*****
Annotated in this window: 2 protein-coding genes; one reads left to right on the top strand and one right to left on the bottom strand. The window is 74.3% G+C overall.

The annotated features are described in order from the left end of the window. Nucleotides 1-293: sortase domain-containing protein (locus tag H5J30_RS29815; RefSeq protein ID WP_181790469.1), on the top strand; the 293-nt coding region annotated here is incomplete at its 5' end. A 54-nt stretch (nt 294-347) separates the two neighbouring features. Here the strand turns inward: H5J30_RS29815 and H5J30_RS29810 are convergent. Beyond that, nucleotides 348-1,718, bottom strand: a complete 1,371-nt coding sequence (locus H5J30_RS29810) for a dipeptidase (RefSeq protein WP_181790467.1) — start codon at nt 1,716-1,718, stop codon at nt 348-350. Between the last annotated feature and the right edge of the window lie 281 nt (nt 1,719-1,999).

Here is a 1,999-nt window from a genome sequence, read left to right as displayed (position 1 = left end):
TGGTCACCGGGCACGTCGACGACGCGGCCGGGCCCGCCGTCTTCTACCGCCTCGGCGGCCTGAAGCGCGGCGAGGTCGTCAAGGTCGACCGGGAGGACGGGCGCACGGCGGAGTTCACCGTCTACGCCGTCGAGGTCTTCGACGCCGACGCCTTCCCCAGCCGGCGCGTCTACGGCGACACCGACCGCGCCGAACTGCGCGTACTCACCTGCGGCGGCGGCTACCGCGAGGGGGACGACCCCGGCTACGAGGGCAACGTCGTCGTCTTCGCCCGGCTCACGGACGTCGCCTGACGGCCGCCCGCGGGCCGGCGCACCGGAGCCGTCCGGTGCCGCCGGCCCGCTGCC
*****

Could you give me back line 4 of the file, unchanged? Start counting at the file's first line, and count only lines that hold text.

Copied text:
TGGTCACCGGGCACGTCGACGACGCGGCCGGGCCCGCCGTCTTCTACCGCCTCGGCGGCCTGAAGCGCGGCGAGGTCGTCAAGGTCGACCGGGAGGACGGGCGCACGGCGGAGTTCACCGTCTACGCCGTCGAGGTCTTCGACGCCGACGCCTTCCCCAGCCGGCGCGTCTACGGCGACACCGACCGCGCCGAACTGCGCGTACTCACCTGCGGCGGCGGCTACCGCGAGGGGGACGACCCCGGCTACGAGGGCAACGTCGTCGTCTTCGCCCGGCTCACGGACGTCGCCTGACGGCCGCCCGCGGGCCGGCGCACCGGAGCCGTCCGGTGCCGCCGGCCCGCTGCC